Quantity undermines the quality at the World Cup

A decent tournament, but due to its size, the World Cup is always likely to be a bloated affair.

Certainly a tournament of better quality than in South Africa, but still cursed by its unwieldy size.

Sixteen teams, the original complement though in Brazil in 1950 only 13 were prepared to turn up, always seemed to me an ideal number. The ineffable Joao Havelange, who had favours to return, bloated the number to a mathematically lop sided 24.

Blatter The Bloater increased it in his turn to 32. Far too many teams, far too many matches. No wonder even an undoubted star like Lionel Messi looked weary by the end.

That it was a highly dramatic tournament is beyond dispute. The astonishing collapse of Brazil. The outrageous behaviour of Luis Suarez. The destruction in their very first group game of Spain by an initially unfancied Holland. The emergence of a major new talent in Colombia’s James Rodriguez. The splendid prowess of little Costa Rica. The gloriously spectacular goal whereby Germany won the Final in a game which seemed doomed like all too many to slide into extra time and the looming irrelevance of penalties.

Brazil’s 7-1 thrashing by Germany in Belo Horizonte will remain a astonishing milestone in the history of football. 7-1; and on Brazilian soil!

To be followed in due course by the lesser but undoubted humiliation of a crushing 3-0 defeat by a Sneider-less Holland in the third place match.

Those ten deeply embarrassing goals told us that Brazil no longer seem to know how to defend. And while for years they have done without wingers, relying on overlapping full backs who in this context left all too many gaps when they attacked, now they appear devoid of centre forwards. Poor Fred, so patently inadequate, was cruelly jeered when substituted even by his own supporters. Jo was a flaccid deputy.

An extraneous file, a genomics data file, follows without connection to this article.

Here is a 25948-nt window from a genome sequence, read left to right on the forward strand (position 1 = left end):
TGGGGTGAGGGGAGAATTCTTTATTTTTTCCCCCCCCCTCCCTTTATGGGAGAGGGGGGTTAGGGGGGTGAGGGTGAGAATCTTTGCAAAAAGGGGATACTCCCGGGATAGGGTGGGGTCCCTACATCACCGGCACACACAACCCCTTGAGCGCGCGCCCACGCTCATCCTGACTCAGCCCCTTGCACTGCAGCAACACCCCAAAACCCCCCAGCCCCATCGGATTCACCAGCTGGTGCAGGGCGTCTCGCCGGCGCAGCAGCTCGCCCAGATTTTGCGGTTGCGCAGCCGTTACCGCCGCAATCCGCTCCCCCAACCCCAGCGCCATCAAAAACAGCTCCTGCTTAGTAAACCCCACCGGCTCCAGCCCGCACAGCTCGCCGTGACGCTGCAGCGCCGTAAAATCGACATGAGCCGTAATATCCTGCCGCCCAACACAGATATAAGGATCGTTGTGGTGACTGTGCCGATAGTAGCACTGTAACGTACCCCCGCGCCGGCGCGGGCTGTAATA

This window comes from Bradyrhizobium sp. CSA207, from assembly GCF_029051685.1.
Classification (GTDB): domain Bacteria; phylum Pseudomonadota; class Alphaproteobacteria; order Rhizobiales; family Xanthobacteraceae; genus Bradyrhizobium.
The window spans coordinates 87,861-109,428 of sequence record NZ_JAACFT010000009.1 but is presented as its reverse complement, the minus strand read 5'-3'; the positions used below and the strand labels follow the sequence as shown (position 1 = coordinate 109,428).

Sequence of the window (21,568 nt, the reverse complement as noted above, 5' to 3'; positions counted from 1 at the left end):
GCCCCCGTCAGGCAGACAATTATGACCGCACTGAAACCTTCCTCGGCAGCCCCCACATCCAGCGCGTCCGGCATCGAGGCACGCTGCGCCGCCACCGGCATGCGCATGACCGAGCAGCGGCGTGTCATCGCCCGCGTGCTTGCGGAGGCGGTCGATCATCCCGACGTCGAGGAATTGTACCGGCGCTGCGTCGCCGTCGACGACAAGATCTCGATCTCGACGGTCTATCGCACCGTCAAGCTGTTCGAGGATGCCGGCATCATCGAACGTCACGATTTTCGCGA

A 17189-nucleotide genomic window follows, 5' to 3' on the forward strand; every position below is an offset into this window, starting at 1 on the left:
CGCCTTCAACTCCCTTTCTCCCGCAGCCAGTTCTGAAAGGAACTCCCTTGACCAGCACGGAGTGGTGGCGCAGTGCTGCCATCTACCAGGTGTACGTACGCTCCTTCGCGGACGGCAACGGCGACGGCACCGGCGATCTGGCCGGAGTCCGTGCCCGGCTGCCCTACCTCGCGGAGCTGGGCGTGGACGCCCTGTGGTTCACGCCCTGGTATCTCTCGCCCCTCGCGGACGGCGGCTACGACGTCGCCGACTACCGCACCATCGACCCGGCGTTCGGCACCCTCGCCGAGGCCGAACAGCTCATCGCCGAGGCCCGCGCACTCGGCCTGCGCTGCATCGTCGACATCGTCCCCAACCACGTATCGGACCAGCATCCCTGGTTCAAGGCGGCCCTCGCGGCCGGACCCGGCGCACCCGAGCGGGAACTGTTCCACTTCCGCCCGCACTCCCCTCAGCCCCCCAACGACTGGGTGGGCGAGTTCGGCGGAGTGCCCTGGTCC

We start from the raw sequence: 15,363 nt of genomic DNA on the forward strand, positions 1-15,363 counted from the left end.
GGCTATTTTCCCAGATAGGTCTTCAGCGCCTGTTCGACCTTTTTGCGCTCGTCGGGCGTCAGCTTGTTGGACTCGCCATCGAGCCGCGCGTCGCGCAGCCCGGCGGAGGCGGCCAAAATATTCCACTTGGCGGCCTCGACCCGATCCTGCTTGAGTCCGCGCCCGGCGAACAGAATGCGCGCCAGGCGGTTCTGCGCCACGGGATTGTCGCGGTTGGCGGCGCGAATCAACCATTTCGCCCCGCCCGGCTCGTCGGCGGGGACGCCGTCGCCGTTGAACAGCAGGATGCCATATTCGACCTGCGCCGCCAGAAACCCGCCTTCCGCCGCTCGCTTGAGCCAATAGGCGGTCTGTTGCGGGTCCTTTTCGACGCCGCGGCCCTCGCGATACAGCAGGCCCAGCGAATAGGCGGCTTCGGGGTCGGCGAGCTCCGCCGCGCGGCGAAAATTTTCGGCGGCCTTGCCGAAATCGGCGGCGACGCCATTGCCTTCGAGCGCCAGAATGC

Neymar was fortunate not to be sent off in Brazil’s opening game against Croatia, which might well given his essential role have meant his team falling at the first hurdle.

The shocking, unpunished foul which could easily have crippled him, committed by Colombia’s Juan Zuniga, was indirectly the consequence of the inept performance by a Spanish referee who let foul after foul go by without a yellow card till deep into the second half.

As for that shambles of a Brazilian defence, Scolari was surely dicing with death when he put the ever-irresponsible David Luiz there, with his daft sorties upfield. Not to mention the crass header back into his own box which gave the Dutch a goal in the third place match.

I suppose we should remember that Brazil have had centre forward problems in a past World Cup, in 1982 when the inelegant Serginho was subjected to some caustic criticism. But so splendid was the midfield behind him with Socrates, Falcao and co that it didn’t too much matter.

Germany certainly deserved their success, but they could well have gone down to Ghana and the brilliance of their World Cup winning goal against Argentina was the work of two fine substitutes, Schurrle and Goetze, who should have been on the field long before.

When the excellent Khedira dropped out before the kick off, it made scant sense for manager Low to replace him with the largely untried Christoph Kramer. Nor did the initial choice of the 36-year-old Miroslav Klose, still a useful spearhead but inevitably short of pace and movement, make much sense.

England? Hard to see who could now replace Roy Hodgson whose team inundated with ferocious criticism, after all went down twice by only 2-1. Roy might well have been bolder, realising Steven Gerrard is past his meridian, giving Barkley more time, using Jack Wilshere, whether or not he smokes – a cardinal sin? –  against Uruguay. Who else can pass the ball?

With hindsight Ashley Cole could have gone; when Baines faltered, brining on the teenaged Shaw became a gamble. And Roy can hardly be blamed for the paucity of centre backs. Terry? Still the best, but even he struggled in South Africa.